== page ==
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Drawn Together

1 October 09 words: Frances Ashton

Since the sixties Nottingham has been very much the capital of the region in terms of contemporary art. LeftLion's Arts Editor takes you through the current scene...

Since the sixties Nottingham has been very much the capital of the region in terms of contemporary art. The Midland Group and the recently disbanded Oldknows studio group have left a legacy for the artists of today to step into. Stand Assembly studio group and Moot gallery were set up by a group of graduates from Nottingham Trent and have been twin driving forces in the city ever since, recently moving to shiny new premises at 1 Thoresby Street. The directors of Moot, as well as being artists themselves, curate a programme of exhibitions which attract young artists of national and international standing to Nottingham, helping the city to raise it’s artistic lure.

Similarly, the more recently formed Tether studio group, who host the exhibition space The Wasp Room, has this year hung the work of both local and international artists on its walls. The more established independent art groups have also helped to support and encourage the formation of new groups. Taking over Moot and Stand Assembly’s old space in Sneinton is Backlit Studios, a consortium of 2008 graduates dedicated to experimental work.

The relatively recent addition of Cruiser, formed by members of the Oldknows studio group and including artists from Holland, Germany, Canada and the USA and White Rabbit Studio, an upcoming group of predominately ex-Nottingham Trent art students, add even more weight to the local arts scene.

Venture into Canning Circus and you will discover Shop, an exhibition, workspace and retail outlet for a dozen or so creatives working in various mediums including video production, graphic design, graffiti, clothes design, joinery and more. Nottingham is a city rich in festivals and other artistic events. Radiator is a festival of new media art and commissioned artworks, which is hosted by the Broadway Cinema and Media Centre, an independent creative unit with its own digital art programme. Off-site and site-specific artwork has regularly been found along the banks of the River Trent for the past four years thanks to Hinterland, led by independent curator Jennie Syson.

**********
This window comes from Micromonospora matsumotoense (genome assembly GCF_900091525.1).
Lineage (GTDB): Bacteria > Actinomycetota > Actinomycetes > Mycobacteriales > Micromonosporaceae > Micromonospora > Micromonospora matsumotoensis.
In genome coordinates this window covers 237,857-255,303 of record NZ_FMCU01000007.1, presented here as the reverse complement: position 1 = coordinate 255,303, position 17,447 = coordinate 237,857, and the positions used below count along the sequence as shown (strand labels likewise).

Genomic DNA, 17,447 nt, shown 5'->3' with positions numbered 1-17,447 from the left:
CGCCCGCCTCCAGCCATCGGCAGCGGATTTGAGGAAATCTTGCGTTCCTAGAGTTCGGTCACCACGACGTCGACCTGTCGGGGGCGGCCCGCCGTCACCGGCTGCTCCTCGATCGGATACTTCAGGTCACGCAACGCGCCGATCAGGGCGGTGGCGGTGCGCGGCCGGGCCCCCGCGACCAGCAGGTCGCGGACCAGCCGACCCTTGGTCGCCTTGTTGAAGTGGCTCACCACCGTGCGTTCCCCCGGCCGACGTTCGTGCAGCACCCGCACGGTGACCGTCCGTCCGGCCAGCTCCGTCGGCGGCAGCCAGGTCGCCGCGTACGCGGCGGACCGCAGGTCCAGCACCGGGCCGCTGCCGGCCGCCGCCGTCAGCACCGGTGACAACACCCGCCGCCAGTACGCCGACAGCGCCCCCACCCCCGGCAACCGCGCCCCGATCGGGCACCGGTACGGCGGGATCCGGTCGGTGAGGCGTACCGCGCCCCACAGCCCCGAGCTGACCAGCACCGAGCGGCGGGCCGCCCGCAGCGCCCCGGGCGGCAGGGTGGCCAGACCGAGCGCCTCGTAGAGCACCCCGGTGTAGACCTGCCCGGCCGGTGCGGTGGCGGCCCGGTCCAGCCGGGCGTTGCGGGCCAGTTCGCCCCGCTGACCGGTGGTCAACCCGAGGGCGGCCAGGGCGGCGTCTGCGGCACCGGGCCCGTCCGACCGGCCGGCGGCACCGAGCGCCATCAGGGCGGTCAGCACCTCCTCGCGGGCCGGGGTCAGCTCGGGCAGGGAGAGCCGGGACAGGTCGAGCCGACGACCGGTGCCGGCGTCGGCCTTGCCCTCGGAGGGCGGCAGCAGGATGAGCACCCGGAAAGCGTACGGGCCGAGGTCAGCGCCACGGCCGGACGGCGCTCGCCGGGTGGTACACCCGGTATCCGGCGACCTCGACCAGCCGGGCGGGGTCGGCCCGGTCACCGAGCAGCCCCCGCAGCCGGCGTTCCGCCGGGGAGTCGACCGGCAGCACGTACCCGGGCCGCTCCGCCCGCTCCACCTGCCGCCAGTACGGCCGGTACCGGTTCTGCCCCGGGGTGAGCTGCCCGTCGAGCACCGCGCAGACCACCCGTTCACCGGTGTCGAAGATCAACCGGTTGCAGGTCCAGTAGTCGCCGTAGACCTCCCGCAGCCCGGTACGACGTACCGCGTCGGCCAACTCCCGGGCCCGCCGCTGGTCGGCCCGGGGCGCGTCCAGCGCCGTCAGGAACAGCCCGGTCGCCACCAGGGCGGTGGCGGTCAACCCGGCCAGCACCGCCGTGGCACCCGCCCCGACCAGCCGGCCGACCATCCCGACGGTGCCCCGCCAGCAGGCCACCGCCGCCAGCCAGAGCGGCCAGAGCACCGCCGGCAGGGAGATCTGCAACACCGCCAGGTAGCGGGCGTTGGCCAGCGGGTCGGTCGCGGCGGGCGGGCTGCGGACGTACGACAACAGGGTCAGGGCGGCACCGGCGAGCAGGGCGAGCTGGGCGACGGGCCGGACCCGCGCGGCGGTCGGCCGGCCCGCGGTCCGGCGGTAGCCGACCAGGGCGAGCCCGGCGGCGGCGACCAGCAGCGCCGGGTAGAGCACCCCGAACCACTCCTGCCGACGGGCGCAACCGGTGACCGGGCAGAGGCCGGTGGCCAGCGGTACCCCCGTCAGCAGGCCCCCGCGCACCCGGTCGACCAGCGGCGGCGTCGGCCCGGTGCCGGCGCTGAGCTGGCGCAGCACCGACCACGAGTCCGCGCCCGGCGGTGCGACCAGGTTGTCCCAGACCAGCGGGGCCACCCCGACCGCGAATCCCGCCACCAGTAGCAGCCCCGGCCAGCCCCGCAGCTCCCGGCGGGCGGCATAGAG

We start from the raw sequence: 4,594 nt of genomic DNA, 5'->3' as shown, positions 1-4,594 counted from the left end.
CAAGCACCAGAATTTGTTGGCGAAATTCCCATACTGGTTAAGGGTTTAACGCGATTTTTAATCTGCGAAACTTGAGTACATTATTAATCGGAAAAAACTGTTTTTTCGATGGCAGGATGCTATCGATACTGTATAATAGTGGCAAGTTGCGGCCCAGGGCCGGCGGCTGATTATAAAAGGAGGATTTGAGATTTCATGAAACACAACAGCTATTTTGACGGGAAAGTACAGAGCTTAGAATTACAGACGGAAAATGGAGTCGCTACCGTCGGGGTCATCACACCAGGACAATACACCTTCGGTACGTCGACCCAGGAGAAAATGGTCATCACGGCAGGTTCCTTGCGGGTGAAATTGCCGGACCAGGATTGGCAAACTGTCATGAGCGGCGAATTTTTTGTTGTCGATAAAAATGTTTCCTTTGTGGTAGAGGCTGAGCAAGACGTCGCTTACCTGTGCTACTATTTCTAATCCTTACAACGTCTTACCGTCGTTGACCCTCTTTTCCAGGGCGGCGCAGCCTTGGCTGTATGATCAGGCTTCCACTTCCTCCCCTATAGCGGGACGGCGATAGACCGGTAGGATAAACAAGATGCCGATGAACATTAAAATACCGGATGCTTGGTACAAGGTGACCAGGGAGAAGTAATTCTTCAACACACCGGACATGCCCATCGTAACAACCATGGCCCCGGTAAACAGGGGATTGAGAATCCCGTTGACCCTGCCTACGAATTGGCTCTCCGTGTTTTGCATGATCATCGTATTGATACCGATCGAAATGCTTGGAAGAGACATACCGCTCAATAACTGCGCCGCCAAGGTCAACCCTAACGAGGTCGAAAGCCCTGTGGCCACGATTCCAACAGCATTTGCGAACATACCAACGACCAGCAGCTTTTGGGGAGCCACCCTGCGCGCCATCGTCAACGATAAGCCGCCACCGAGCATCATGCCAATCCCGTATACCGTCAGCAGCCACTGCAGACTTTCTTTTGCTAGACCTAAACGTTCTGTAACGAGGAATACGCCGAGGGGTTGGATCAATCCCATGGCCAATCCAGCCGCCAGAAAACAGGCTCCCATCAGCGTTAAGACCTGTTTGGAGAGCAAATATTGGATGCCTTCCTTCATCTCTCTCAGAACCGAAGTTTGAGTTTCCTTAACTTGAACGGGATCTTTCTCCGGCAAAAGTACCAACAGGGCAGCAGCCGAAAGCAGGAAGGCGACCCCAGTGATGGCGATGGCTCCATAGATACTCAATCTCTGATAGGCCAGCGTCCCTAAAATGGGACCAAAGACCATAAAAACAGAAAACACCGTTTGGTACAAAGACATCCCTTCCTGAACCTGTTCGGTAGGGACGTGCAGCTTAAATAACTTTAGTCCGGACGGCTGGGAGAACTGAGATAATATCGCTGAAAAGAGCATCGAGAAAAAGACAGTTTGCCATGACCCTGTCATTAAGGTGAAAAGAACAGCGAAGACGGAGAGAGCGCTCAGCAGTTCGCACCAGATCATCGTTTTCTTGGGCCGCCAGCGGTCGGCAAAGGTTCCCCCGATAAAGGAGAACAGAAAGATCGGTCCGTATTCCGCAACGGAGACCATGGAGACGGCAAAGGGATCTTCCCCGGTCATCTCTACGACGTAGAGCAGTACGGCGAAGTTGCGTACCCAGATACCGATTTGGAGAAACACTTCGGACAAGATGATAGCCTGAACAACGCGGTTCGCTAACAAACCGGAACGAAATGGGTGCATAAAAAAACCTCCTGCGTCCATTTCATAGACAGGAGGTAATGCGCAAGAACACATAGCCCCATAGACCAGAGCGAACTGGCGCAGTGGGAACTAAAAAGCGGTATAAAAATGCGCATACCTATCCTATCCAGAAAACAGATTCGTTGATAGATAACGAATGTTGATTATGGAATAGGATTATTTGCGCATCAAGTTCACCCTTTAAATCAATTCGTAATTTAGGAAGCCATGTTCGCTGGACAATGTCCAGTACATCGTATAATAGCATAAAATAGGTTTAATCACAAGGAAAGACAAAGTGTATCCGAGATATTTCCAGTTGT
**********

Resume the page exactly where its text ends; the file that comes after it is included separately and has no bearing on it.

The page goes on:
Today, Nottingham artists network and promote themselves through free art listings guide Artnot and find themselves critically evaluated in the virtual pages of Nottingham Visual Arts, a new web-based magazine.

Our independent art scene is due for another boom set to coincide with the opening of Nottingham Contemporary, and then again with the British Art Show launching here in 2010. When Nottingham hosted the BAS back in 2006 many Nottingham artists and art groups were boosted through their involvement in Sideshow, a concurrent festival focusing on emerging independent local artists.

This success is sure to be revisited through the forthcoming British Art Show Fringe. Nottingham is an important city for the contemporary art scene. With two major universities, one of them specialising in fine art, graduates are increasingly choosing to stay here. As these graduate artists become more established and more mature they bring with them networks of other artists from across the UK and abroad who in turn contribute to the ever more lively and inspiring scene we find in the city today.

Portrait of the city as an artistic powerhouse
The local cultural landscape is set to be dominated by artists of all shades over the next decade, with established collectives being joined by new ones year after year. Here’s just the merest of tastes of what’s happening here, in no particular order….

Already named by The Times as one of the UK’s hottest new galleries, Moot is run by four Trent arts graduates who are leading the charge in the NG - but their reach goes far beyond the city, working with artists all over the country and abroad.
1 Thoresby Street, NG1 1AJ

Surface Gallery
Celebrating their 10th birthday this very month, Surface Gallery is a volunteer-run set-up geared towards pushing new and experimental talent. They’re always interested in hearing from people willing to help run the Gallery – check the site to get on the waiting list.
16 Southwell Road, NG1 1DL

A veritable melange of exhibition space, creative office space and – yes – a retail outlet of sorts, Shop contains some of the finest art creatives in town, who have already landed gigs for Nike, Wallpaper*, and the Guardian.
2 Ilkeston Road, NG7 3JD

The Art Organisation
Just across the road from the train station, TAO are an extremely ethical nationwide concern, bent on bringing the arts to the community by occupying derelict buildings and turning them into art spaces. The Notts branch has three buildings that hold workshops, galleries, and gigs.
21 Station St, NG2 3AJ

A complex of studios and spaces, Backlit – formed by another group of Trent students just a year ago – is experimental as you like. A self-styled ‘laboratory for the unformed idea’, they specialise in the cross-pollination of artistic practices.
The Factory, Dakeyne Street, NG3 2AR

Based in the Wasp Room – so-called due to its infestation of dead ‘uns when they moved into it – Tether are another wave of graduates on the fringes of St Anns in an intimate yet accessible gallery.
The Wasp Room, 17a Huntingdon St, NG1 3JH

White Rabbit Studios
A multi-faceted collective of five artists based in a lovely house in Carrington, White Rabbit are ready to spread their wings and link up with other artists to share ideas and exchange feedback.
Sherbrooke Road, Carrington, NG5 2BE

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